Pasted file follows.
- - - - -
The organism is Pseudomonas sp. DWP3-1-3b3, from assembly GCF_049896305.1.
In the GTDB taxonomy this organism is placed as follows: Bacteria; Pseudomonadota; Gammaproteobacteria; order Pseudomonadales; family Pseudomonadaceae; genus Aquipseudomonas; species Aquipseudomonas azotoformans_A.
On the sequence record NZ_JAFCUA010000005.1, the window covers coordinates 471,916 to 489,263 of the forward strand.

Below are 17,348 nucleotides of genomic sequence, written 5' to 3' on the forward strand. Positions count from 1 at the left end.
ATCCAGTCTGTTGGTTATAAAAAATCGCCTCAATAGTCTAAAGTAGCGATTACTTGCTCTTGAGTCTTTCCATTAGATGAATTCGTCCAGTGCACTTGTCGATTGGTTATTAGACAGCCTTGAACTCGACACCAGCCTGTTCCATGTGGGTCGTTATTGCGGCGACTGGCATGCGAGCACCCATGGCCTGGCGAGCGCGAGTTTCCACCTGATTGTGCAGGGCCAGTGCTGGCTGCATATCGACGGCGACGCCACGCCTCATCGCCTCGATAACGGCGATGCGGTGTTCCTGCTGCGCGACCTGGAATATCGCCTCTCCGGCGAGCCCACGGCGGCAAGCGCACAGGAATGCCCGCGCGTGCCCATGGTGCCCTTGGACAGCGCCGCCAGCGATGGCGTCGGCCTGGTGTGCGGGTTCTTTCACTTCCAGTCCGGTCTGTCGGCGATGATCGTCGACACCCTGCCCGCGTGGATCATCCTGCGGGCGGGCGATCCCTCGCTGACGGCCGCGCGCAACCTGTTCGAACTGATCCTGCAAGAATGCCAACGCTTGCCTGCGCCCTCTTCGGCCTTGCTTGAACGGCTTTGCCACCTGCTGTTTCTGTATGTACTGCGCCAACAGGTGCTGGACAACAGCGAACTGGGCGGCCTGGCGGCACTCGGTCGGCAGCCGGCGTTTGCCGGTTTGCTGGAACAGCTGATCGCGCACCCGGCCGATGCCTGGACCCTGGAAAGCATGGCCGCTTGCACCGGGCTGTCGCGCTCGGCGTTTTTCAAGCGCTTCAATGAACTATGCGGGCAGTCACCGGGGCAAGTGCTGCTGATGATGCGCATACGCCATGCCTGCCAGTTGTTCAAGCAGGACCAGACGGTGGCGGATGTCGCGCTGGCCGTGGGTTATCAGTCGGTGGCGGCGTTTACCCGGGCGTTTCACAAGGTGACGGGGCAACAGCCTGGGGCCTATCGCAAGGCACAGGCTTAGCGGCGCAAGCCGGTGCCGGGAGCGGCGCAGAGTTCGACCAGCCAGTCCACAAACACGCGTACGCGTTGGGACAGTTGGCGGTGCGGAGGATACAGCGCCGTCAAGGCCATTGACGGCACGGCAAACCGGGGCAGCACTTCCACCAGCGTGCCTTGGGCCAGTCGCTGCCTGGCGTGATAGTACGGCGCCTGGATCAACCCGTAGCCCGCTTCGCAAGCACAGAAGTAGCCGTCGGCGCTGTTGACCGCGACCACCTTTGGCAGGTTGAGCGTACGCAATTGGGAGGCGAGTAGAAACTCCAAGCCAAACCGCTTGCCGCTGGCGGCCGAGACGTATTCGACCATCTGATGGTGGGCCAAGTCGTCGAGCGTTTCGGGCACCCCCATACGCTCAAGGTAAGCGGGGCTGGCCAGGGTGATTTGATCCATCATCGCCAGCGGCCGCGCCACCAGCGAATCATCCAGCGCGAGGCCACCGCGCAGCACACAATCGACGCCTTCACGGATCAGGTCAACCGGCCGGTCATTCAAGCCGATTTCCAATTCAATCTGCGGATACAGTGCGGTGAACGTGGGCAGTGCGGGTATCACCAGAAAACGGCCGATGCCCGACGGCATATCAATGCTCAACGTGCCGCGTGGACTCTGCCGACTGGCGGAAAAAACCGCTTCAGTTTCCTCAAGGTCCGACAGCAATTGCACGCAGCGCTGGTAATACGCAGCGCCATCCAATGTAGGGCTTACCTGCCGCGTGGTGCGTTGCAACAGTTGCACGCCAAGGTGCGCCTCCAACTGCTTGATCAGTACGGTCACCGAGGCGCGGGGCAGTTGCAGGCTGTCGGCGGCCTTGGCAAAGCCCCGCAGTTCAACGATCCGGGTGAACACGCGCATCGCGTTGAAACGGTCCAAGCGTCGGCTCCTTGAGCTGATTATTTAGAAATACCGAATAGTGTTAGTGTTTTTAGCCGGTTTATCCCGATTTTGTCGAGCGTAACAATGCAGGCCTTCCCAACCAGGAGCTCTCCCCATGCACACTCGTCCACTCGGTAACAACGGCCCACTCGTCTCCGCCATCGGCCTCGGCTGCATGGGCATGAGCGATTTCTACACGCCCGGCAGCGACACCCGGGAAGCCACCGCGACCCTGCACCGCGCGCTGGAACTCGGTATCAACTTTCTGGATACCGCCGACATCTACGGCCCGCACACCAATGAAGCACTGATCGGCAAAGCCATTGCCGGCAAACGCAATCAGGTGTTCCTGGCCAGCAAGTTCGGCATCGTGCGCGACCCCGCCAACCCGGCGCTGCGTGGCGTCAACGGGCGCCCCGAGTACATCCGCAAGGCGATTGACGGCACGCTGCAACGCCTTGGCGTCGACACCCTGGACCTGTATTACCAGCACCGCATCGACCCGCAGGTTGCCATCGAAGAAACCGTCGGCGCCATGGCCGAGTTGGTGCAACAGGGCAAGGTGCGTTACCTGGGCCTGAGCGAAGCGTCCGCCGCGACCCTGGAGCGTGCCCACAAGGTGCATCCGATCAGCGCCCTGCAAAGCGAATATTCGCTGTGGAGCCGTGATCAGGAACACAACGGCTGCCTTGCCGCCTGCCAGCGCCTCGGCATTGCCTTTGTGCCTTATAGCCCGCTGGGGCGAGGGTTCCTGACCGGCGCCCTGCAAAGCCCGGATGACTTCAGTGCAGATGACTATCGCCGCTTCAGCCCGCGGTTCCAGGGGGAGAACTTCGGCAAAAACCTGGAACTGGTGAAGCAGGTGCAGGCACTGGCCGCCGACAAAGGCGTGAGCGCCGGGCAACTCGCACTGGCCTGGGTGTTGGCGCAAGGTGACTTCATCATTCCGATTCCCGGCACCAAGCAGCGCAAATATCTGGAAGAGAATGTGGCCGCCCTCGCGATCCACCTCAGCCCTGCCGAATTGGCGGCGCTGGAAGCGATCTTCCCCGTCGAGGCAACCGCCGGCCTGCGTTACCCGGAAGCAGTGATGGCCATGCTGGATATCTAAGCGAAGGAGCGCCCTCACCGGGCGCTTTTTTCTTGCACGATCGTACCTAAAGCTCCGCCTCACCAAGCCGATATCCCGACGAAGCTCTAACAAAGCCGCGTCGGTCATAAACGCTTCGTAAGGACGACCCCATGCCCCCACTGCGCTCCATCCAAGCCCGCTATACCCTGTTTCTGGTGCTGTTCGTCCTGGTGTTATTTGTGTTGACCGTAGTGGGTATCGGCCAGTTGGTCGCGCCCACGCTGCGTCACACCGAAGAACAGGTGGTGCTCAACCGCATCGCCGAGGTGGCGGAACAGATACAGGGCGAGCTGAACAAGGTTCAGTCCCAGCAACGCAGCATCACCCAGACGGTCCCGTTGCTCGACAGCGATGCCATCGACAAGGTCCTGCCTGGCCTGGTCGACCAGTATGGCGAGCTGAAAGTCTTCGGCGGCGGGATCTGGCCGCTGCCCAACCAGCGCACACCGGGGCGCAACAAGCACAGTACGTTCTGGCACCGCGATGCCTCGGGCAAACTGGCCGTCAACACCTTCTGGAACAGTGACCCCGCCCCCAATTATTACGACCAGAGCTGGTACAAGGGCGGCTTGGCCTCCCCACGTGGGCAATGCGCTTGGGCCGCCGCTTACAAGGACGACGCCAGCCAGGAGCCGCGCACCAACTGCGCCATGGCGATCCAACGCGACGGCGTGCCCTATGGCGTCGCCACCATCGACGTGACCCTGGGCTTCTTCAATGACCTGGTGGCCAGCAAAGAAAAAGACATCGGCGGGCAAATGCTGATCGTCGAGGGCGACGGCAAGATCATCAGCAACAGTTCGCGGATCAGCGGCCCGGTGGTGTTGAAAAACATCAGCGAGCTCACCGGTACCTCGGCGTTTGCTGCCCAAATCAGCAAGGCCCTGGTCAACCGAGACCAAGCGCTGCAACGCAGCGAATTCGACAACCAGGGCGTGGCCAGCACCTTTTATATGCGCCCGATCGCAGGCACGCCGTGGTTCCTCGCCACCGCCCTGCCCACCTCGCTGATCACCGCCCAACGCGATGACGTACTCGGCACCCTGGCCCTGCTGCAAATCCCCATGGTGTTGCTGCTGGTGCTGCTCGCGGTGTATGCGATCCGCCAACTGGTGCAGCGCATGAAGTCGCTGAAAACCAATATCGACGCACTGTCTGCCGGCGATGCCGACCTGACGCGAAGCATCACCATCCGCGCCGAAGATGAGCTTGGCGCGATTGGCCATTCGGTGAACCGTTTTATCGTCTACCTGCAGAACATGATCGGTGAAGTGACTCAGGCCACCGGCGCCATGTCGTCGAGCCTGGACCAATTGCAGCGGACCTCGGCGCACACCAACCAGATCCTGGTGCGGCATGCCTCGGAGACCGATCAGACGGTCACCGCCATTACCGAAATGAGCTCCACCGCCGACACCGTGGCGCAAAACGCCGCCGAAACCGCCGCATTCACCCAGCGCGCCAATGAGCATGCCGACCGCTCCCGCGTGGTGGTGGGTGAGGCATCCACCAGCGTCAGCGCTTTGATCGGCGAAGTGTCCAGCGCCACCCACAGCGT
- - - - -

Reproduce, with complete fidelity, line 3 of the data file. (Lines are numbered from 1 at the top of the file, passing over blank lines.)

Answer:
On the sequence record NZ_JAFCUA010000005.1, the window covers coordinates 471,916 to 489,263 of the forward strand.